Interest ... is ... nothing but a part of the profit, i.e. the surplus-value, which the functioning capitalist, whether industrialist or merchant, must pay to the owner and lender of capital is so far as the capital he uses is not his own but borrowed.
Where a given whole such as profit is to be divided into two, the first thing that matters is of course the size of the whole to be divided ... And the circumstances that determine the magnitude of the profit to be divided, the value produce of unpaid labor, are very different from those that determine its distribution among these two types of capitalist ... (C.III. 482; emphasis added)
Marx argued that there are no general, systematic laws that determine the rate of interest, as there is with the rate of profit. Therefore, there are no general laws that determine the relative shares of "profit of enterprise" and interest in the total surplus-value. The rate of interest is instead determined by the supply of and demand for capital as borrowed funds. For our purposes, the crucial point is that the maximum rate of interest is the rate of profit, which is determined prior to and independent of the division of the total surplus-value into "profit of enterprise" and interest.
With the division into interest and profit of enterprise, the average profit itself sets the limit for the two together. It supplies the given amount of value they have to share between them, and this is all they have to share. The specific ratio of this division is accidental here, i.e. it is determined exclusively by competition... (C.III. 1001; emphasis added)
d. Rent (Part 6)xii.
Marx began his analysis of rent by clearly stating that we was not concerned with a complete analysis of landed property, but only with rent as a form of the distribution of surplus-value.
The analysis of landed property in its various historical forms lies outside the scope of the present work. We are concerned with it only in so far as a portion of the surplus-value that capital produces falls to the landowner. (C.III. 751; emphasis added)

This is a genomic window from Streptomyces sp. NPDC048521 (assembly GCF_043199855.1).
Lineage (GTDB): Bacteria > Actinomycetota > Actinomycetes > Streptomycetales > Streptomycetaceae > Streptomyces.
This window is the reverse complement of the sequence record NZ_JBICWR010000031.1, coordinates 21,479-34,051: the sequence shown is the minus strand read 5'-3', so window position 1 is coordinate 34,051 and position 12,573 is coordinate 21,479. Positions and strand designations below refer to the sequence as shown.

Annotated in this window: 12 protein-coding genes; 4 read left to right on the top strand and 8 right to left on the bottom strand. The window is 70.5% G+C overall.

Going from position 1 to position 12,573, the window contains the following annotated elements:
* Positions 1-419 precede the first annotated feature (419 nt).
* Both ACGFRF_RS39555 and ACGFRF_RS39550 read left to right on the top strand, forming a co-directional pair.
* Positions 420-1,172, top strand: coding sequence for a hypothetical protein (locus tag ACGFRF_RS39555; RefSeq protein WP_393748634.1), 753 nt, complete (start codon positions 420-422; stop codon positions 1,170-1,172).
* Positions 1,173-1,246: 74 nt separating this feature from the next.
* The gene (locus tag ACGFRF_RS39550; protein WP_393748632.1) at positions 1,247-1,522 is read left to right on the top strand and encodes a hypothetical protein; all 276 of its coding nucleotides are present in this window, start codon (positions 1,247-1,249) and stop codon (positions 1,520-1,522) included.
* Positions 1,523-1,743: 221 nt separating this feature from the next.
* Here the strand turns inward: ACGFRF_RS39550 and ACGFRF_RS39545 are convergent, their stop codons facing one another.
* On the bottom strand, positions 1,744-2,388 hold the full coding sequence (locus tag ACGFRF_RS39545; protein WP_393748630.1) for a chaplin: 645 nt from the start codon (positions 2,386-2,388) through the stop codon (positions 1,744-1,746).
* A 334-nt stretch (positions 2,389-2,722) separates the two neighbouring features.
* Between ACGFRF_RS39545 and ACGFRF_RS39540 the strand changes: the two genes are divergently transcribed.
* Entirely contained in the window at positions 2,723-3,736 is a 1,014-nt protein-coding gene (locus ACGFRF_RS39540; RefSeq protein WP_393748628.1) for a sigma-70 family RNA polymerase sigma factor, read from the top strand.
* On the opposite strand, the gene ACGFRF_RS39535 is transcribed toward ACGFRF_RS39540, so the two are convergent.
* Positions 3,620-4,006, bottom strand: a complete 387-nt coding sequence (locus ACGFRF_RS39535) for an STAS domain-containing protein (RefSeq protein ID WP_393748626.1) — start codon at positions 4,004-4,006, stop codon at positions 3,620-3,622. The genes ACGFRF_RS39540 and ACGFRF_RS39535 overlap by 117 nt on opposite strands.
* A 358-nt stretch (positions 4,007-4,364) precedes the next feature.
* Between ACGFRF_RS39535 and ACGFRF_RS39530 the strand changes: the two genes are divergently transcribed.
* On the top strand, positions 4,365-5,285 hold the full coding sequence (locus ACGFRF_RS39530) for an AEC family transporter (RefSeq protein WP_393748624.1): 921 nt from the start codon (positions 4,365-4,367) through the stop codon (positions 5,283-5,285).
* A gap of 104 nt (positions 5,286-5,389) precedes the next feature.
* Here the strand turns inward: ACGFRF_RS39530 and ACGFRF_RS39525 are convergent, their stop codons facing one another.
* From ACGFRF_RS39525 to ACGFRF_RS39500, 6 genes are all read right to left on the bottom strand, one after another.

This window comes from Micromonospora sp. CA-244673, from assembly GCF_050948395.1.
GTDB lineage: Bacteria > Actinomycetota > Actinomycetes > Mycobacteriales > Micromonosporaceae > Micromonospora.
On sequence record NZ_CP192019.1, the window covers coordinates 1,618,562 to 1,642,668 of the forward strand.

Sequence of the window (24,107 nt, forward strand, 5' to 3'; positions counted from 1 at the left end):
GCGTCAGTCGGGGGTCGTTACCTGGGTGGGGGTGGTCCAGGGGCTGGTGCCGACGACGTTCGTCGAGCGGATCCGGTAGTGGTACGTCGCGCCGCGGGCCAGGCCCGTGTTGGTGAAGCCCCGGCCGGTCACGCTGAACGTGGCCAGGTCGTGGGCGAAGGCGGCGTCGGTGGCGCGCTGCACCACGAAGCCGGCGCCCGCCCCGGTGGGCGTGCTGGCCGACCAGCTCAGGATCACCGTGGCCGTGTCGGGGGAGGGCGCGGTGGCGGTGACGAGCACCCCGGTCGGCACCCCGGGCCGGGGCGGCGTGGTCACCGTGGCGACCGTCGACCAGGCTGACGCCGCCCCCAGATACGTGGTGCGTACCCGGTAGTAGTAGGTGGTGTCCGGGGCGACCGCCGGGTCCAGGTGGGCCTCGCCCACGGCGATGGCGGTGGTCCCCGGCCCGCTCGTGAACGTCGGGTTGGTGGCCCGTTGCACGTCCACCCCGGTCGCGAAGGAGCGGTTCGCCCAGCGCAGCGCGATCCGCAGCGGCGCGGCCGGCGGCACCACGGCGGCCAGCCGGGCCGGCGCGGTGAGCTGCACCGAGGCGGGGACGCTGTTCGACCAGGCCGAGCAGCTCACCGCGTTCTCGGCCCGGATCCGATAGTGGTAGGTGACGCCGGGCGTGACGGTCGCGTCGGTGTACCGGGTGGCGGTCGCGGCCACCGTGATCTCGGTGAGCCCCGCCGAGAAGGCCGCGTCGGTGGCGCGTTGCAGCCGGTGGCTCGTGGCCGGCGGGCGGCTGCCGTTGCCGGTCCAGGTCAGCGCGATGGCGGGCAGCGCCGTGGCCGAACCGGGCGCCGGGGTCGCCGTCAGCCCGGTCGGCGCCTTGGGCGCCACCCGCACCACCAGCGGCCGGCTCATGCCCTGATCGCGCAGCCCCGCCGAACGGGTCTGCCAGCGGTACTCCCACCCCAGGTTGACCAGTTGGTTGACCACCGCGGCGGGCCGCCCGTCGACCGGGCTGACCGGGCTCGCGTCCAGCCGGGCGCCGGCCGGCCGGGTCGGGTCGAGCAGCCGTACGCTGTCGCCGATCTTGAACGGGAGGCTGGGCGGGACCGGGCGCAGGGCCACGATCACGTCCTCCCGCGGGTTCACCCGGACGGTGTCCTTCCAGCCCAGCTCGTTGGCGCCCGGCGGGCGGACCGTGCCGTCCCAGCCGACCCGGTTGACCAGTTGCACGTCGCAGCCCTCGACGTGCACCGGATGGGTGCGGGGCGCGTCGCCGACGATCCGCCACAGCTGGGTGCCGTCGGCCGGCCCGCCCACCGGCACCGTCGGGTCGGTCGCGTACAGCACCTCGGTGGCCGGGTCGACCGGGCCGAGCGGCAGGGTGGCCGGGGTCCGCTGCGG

Marx posed the question of differential rent at the beginning of Chapter 38, in the following way, which also clearly indicates that rent is analyzed as a part of the total surplus-value, which is predetermined and taken as given.
In our analysis of ground-rent, we intend to proceed first of all from the assumption that products that pay a rent of this kind - which means that a part of surplus-value ... is reducible to rent - are sold like all other commodities at their prices of production... The question then arises: How a ground-rent can develop on this assumption, i.e. how a portion of profit can be transformed into ground-rent ...(C.III. 779; emphasis added)
Marx assumed that agriculture is organized on a capitalist basis, and that capital invested in agriculture receives the same average rate of profit as all other industries. However, agriculture is unique in that productivity differentials of different lands are due in part to unequal natural fertilities, which cannot be eliminated by competition and the transfer of capital. As a result, the price of production of agricultural goods is determined by the labor-time requirements on the least fertile land, rather than the labor-time requirements on the land of average fertility. The greater quantity of goods produced by the same amount of labor on the more fertile lands will sell at the same price as goods produced on the least fertile land. Therefore, the goods produced on the more fertile land will contain a sustainable "surplus profit", i.e. a profit over and above the average rate of profit. This surplus profit is transformed into differential rent that must be paid to landlords because of the landlords' private ownership of the land and thus their monopolization of the benefits of the greater natural fertility.
In Chapter 45, Marx also explained in greater detail the possibility of absolute rent on the least fertile land. Marx argued that absolute rent (which arises even though the price of agricultural goods is not greater than their value) is possible because the composition of capital in agriculture may be less than the average composition for the total economy, in which case the value of agricultural goods will be greater their price of production. Hence the actual price of agricultural goods may rise above their price of production without necessarily being greater than their value, and this excess of the actual price over the price of production is the source of absolute rent on the least fertile land. Because competition among capitalists tends to eliminate a higher than average rate of profit on capital in agriculture, this extra surplus-value accruing to agriculture is appropriated by landlords as absolute rent. Once again, it is clear that rent is a part of a predetermined total amount of surplus-value.xiii